End Step: Can You Really Make A Living?

As an individual, you could make a living, but it’s not particularly recommended. The illiquid nature of physical assets, and the necessity for volume buys, are undesirable factors when buying and selling MTG cards for profit.

To have a better chance to make a living, opening an LGS could be an option. An LGS would have other streams of revenue such as holding events, plus it has the ability to buy cards from players, and products from Wizards of the Coast at a cheaper price. In addition, players and customers are naturally attracted to the store for direct purchases, saving you as an individual the trouble of finding buyers.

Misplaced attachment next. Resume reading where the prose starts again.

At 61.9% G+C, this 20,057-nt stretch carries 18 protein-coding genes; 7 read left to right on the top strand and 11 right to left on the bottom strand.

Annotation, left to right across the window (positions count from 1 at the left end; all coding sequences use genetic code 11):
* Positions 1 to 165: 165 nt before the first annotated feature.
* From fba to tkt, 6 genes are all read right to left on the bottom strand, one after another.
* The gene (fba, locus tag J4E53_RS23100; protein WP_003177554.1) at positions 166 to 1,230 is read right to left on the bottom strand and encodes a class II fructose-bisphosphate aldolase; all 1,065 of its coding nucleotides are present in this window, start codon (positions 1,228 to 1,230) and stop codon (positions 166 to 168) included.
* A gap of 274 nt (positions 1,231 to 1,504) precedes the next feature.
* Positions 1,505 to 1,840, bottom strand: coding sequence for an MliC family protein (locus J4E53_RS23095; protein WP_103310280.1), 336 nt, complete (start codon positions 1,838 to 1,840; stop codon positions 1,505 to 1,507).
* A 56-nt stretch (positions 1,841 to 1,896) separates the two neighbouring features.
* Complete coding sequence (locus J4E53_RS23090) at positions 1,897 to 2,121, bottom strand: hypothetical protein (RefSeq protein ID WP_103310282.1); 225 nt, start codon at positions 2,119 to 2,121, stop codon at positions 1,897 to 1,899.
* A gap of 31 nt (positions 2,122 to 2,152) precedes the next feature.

However bear in mind that opening an LGS requires high startup cost, from renting and renovating a physical space, to buying product and card inventory upfront. A figure close to US$100,000 is not beyond the imagination.

Are there any other ways you’ve found that can earn a decent profit in MTG? Please drop us a comment below or e-mail you thoughts!

After playing from Tempest to Urza's Saga block, Ted took a 20 year break from the game before returning to the classic Plane of Dominaria in 2018. His favourite formats are Commander, Draft, and, grudgingly, Standard.